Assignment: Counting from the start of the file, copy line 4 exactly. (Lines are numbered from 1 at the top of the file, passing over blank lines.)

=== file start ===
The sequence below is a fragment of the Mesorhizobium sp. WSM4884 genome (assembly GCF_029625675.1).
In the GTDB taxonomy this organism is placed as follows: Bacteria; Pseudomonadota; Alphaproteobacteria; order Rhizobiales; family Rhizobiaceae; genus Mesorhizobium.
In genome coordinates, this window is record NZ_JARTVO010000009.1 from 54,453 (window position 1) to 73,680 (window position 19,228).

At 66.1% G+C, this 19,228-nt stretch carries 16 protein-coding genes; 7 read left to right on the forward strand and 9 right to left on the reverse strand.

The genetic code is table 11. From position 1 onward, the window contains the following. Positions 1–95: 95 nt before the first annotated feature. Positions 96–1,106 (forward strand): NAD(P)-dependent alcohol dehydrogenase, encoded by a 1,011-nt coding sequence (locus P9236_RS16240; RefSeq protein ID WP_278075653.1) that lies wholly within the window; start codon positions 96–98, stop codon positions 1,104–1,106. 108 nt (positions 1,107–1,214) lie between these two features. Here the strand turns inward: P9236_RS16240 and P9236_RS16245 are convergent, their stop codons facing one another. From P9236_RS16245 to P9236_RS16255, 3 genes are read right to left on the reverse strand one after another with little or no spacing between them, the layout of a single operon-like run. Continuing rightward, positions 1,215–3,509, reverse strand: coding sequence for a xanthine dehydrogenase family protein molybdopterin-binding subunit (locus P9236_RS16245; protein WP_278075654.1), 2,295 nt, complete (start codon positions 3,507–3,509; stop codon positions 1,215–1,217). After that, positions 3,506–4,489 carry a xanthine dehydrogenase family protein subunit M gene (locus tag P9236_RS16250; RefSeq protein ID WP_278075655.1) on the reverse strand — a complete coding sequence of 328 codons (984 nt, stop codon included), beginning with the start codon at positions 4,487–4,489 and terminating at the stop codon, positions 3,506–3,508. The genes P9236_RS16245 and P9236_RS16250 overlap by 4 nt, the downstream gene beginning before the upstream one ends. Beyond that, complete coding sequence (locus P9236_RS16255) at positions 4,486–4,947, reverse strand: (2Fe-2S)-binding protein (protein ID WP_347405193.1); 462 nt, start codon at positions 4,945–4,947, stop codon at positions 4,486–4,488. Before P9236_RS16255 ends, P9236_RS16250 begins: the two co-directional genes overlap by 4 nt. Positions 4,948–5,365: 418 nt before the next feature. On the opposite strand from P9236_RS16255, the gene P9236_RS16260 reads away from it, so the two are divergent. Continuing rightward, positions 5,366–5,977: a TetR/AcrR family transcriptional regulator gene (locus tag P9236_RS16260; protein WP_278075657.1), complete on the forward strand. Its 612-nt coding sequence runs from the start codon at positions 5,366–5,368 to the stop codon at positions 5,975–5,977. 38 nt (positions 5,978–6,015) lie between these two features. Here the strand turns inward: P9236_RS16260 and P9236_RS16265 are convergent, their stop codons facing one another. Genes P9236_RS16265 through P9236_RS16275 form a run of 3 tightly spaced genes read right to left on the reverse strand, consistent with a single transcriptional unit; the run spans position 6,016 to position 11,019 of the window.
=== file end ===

At 66.1% G+C, this 19,228-nt stretch carries 16 protein-coding genes; 7 read left to right on the forward strand and 9 right to left on the reverse strand.